Advance/… Notice introduces newly perfected techniques or processes for some of our well-known artists, such as platinum photographic prints by David Goldblatt, and a completely new turn of direction and field of interest for African American artist Hank Willis Thomas, who first exhibited with us on In Context in 2010, as well as for Sigalit Landau, the acclaimed Israeli artist we co-hosted at last year’s Venice Biennale. These international savants are joined by South African artists such as Hasan and Husain Essop, Moshekwa Langa, Mikhael Subotzky, Sue Williamson, William Kentridge, Rosenclaire, and Frances Goodman revealing either brand new works, or works not yet seen in Johannesburg. Also featured are works by Kendell Geers, whose retrospective exhibition will open at IZIKO South African National Gallery in late March 2012.
Our first show of the year seems an apt time to introduce the novel and the unexpected in the work of a number of artists and to also welcome prominent figures including Liza Lou, a world-renowned American now living and working in KwaZulu Natal; South African Candice Breitz, now resident in Berlin; Chilean-born New Yorker Alfredo Jaar; London-based Iranian Reza Aramesh, as well as Carla Busuttil – a young South African artist based in Berlin who is well-established in the United Kingdom, but has never before exhibited in her home country.
Liza Lou presents a work titled Gather Forty, one of a series of forty individual sculptures made from gold-plated beads that have been expertly threaded onto four hundred individual pieces of stainless steel wire and bound in a sheaf – continuing the shift of the beadwork medium from craft to conceptual art. Alfredo Jaar, internationally recognised artist, filmmaker and architect, celebrated for the public interventions he has created all over the world, shows From Time to Time, a panel of nine Time magazine covers focusing on Africa that either feature animals or malnourished Africans – revealing how the rest of the world often encapsulates its second largest continent. Breitz, who opens a major survey of her work titled Extra! at the Standard Bank Gallery this February, presents The Character, a video installation filmed in Mumbai that seeks to understand the role and influence of child characters in mainstream Indian cinema through interviews with a group of young moviegoers. In Action 78, Aramesh uses familiar scenes from news footage of the first Gulf War to restage, re-present and destabilise any easy readings of the conflicts we think we understand. Oil paintings by Busuttil offer a sinisterly-executed perusal of the exploitation of power and cruelty.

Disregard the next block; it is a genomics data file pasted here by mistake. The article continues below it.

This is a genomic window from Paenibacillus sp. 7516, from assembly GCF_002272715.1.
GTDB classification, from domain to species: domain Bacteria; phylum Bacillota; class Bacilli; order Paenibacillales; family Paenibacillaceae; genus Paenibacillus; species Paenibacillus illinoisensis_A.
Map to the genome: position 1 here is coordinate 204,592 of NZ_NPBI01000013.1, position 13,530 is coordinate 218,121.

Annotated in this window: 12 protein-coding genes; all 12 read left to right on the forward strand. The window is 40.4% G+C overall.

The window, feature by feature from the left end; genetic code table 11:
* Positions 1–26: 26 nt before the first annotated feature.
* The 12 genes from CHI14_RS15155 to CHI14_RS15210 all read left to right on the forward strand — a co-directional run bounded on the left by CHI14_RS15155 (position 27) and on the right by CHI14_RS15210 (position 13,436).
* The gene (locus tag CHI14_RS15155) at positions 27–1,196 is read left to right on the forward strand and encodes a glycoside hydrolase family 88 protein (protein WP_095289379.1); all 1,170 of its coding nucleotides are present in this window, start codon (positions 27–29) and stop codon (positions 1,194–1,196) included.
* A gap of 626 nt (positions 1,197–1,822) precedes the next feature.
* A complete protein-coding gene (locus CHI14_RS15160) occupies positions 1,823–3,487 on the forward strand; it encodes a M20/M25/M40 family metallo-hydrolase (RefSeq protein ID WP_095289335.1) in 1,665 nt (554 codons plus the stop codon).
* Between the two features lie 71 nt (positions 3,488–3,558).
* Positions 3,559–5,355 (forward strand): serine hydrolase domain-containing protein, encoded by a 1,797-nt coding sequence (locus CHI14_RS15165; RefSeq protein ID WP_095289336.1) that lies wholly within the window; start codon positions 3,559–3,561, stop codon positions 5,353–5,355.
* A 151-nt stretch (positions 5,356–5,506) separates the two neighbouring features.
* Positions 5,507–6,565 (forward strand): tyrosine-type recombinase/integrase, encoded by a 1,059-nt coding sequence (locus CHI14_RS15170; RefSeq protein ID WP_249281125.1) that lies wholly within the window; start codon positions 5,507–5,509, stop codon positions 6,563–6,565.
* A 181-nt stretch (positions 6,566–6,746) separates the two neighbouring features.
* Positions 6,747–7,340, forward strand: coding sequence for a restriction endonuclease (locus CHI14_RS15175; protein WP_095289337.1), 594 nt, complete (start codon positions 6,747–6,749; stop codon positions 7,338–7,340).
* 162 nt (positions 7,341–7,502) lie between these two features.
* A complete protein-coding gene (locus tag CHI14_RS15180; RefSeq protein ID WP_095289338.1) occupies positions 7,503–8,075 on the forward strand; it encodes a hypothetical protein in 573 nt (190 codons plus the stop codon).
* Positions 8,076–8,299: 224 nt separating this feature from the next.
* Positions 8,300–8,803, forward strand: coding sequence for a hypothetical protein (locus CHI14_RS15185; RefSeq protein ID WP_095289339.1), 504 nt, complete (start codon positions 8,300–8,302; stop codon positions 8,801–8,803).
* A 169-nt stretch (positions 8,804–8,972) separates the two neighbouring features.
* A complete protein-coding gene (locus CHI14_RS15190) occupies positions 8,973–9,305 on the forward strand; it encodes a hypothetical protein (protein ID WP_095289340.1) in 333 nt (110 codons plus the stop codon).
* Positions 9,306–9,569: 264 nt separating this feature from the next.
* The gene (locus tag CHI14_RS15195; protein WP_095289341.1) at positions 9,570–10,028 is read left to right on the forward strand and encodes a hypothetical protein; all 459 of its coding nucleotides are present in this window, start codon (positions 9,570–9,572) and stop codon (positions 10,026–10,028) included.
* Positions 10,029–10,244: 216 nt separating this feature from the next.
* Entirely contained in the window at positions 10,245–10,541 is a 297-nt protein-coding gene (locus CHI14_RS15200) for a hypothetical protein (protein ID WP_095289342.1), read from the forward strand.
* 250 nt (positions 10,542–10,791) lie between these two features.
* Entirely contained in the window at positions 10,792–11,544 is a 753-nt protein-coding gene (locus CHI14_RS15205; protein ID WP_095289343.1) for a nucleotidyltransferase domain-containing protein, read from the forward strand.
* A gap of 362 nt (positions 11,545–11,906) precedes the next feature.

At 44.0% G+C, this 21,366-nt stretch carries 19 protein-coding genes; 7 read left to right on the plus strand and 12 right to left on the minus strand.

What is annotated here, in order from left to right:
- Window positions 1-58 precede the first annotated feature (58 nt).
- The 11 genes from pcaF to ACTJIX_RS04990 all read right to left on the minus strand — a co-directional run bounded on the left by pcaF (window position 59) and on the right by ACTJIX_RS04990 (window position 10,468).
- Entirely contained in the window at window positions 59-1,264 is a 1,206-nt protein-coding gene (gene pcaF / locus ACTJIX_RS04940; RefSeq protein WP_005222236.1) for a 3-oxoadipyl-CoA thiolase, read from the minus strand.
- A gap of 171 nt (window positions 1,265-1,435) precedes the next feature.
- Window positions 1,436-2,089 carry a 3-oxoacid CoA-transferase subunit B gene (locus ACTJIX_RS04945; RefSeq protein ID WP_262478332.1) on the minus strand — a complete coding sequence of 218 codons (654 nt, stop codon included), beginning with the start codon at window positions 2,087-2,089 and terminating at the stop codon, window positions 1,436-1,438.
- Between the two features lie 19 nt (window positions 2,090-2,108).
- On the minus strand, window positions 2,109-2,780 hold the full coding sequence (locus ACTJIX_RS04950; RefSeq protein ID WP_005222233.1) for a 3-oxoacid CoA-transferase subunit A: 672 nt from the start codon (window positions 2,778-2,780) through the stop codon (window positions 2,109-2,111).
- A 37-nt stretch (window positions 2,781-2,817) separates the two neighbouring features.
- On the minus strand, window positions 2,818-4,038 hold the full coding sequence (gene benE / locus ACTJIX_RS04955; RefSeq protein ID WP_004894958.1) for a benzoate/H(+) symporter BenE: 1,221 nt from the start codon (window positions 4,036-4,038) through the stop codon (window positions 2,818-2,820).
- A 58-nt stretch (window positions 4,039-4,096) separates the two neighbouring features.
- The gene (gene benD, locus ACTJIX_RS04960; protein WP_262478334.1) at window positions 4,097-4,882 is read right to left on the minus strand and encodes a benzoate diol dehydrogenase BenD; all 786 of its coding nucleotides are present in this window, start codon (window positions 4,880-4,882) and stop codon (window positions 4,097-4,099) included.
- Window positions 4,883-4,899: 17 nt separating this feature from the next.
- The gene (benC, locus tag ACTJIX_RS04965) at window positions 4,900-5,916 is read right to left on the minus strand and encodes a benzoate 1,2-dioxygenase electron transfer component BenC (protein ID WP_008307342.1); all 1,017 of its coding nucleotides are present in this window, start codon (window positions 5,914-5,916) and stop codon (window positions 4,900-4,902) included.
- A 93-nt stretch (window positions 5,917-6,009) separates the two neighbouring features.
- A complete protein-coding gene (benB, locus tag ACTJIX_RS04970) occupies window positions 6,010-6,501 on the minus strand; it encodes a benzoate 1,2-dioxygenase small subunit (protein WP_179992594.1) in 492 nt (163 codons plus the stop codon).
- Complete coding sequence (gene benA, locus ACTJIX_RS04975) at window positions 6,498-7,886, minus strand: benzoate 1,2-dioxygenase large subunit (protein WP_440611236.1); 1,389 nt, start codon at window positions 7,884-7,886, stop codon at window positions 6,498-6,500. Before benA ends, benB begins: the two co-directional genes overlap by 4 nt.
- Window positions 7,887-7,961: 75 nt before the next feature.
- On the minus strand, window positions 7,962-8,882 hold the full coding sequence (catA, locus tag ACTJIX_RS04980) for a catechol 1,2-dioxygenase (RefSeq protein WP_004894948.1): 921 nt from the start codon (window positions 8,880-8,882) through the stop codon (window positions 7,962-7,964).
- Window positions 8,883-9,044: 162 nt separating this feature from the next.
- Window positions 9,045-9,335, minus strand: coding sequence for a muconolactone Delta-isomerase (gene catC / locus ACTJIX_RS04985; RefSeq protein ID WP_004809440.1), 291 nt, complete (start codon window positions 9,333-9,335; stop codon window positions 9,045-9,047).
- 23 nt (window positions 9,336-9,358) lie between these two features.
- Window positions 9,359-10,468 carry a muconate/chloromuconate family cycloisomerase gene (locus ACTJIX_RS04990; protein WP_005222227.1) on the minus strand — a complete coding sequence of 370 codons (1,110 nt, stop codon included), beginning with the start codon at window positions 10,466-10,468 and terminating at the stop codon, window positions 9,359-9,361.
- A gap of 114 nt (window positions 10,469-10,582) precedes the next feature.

We are also very pleased to present for the first time the work of Nelisiwe Xaba, who will be presenting an interactive dance and video collaboration with Mocke J van Veuren at Goodman Gallery Projects in February. The crossover into visual art is exciting new territory for this renowned performer/dancer.